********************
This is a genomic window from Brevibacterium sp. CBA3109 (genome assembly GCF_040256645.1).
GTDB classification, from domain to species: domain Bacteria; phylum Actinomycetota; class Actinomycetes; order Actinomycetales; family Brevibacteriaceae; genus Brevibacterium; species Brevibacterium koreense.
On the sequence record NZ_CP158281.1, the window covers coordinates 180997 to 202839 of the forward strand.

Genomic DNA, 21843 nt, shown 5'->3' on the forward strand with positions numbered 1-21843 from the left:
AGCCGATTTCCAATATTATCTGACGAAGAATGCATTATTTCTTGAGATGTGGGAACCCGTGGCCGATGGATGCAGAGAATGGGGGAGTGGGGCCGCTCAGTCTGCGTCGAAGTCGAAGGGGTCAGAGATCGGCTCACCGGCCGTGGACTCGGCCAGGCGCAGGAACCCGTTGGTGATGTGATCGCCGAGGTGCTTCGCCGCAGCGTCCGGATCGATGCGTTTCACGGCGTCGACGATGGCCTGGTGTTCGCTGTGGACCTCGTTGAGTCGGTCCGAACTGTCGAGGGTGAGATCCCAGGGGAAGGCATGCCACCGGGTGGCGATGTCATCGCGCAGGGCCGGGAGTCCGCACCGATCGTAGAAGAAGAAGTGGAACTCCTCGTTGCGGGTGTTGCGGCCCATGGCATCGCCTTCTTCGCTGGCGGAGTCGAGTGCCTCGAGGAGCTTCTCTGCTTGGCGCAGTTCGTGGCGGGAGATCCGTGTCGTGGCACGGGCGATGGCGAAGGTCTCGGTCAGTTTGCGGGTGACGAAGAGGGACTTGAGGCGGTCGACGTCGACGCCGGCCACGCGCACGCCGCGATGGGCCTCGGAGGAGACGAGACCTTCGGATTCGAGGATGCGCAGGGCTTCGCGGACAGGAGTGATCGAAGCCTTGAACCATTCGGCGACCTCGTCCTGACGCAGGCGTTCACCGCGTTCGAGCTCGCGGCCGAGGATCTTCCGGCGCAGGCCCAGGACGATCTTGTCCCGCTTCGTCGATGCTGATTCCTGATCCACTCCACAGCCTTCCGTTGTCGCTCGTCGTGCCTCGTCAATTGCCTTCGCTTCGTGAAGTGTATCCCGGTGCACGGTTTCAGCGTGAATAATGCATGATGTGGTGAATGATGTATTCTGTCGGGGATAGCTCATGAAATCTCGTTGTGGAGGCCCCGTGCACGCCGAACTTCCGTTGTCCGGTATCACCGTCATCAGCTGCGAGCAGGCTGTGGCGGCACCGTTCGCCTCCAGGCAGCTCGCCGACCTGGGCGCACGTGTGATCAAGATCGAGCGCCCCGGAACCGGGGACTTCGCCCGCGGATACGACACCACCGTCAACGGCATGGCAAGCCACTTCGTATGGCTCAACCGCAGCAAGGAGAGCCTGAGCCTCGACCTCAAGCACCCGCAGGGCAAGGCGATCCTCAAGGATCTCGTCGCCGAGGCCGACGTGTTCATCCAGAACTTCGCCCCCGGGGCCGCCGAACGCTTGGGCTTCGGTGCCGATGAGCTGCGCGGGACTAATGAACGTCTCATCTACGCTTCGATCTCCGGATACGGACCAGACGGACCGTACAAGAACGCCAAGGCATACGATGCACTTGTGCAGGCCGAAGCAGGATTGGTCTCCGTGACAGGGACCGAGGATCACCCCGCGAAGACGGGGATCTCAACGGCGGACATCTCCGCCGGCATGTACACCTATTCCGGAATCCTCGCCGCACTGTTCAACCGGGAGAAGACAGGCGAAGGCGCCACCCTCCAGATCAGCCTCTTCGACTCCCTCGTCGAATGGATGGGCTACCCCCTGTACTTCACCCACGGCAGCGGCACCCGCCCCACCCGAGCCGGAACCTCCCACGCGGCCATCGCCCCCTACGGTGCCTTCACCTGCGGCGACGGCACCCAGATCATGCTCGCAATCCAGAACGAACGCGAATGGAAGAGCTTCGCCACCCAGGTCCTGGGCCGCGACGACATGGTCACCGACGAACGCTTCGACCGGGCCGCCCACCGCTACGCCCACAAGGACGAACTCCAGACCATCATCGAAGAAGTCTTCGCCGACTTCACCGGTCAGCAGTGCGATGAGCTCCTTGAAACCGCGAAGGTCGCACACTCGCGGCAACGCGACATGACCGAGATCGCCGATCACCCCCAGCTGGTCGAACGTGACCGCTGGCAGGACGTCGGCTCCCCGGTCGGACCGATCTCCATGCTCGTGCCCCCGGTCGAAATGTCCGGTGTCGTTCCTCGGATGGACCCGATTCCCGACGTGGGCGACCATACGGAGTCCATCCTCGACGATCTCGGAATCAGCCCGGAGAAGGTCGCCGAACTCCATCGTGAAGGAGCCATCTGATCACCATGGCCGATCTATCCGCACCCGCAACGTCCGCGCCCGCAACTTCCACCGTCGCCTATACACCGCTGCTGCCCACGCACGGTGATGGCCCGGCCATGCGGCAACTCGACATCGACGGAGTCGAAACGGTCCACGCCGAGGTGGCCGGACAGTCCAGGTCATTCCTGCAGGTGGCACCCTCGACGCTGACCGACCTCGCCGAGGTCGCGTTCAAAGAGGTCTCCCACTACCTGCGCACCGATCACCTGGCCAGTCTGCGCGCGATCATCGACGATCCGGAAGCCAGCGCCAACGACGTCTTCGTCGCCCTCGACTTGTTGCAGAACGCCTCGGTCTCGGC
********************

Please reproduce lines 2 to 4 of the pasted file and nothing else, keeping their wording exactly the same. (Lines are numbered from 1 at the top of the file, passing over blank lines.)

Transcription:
GTDB classification, from domain to species: domain Bacteria; phylum Actinomycetota; class Actinomycetes; order Actinomycetales; family Brevibacteriaceae; genus Brevibacterium; species Brevibacterium koreense.
On the sequence record NZ_CP158281.1, the window covers coordinates 180997 to 202839 of the forward strand.

Genomic DNA, 21843 nt, shown 5'->3' on the forward strand with positions numbered 1-21843 from the left: